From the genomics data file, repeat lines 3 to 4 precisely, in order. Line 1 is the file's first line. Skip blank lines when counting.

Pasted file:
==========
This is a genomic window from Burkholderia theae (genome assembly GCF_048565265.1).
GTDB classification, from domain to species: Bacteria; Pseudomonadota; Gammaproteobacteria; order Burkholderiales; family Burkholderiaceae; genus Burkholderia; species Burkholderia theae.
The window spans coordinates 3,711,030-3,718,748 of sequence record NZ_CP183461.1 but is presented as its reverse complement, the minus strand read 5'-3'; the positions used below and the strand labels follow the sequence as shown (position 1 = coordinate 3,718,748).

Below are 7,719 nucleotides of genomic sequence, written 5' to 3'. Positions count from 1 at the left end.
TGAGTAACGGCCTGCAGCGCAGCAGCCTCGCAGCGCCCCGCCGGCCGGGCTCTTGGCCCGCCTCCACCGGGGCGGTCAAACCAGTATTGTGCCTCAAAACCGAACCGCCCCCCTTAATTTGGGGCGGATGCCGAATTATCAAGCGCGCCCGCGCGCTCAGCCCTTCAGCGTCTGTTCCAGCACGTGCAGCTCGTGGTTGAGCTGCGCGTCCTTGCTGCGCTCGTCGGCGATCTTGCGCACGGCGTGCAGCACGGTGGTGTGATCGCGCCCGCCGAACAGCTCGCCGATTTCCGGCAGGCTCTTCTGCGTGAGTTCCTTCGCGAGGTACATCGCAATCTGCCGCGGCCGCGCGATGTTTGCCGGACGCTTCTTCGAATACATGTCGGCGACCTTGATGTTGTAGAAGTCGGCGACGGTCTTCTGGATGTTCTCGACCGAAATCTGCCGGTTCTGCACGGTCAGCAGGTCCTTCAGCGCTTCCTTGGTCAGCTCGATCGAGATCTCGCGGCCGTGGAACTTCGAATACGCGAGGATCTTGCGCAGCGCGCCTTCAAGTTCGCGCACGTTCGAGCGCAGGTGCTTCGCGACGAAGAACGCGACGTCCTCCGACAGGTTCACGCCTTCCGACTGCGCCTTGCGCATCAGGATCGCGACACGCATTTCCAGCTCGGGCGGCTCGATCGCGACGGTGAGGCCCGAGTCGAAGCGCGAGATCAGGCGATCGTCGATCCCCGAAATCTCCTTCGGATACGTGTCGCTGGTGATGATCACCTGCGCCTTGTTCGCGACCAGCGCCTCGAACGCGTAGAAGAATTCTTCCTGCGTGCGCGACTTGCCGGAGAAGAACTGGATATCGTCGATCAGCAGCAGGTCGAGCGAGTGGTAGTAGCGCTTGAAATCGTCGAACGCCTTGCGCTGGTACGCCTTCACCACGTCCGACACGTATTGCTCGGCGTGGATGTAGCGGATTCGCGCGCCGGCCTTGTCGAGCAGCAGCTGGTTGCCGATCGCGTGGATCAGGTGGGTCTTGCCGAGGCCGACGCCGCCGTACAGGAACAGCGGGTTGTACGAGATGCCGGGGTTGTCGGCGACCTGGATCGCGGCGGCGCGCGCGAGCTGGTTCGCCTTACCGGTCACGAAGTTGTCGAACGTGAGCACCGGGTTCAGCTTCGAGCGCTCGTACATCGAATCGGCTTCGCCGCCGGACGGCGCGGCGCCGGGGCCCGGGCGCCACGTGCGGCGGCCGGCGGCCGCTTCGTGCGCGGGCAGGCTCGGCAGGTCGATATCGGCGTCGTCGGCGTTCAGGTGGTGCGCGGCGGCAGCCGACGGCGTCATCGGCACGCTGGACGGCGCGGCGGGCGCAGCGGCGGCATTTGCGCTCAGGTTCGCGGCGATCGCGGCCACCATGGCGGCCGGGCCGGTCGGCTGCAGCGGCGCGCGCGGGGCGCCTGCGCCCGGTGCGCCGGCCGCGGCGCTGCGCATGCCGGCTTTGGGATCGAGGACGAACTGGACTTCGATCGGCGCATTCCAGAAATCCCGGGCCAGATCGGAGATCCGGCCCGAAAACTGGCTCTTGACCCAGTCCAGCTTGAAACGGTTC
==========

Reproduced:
The window spans coordinates 3,711,030-3,718,748 of sequence record NZ_CP183461.1 but is presented as its reverse complement, the minus strand read 5'-3'; the positions used below and the strand labels follow the sequence as shown (position 1 = coordinate 3,718,748).

Below are 7,719 nucleotides of genomic sequence, written 5' to 3'. Positions count from 1 at the left end.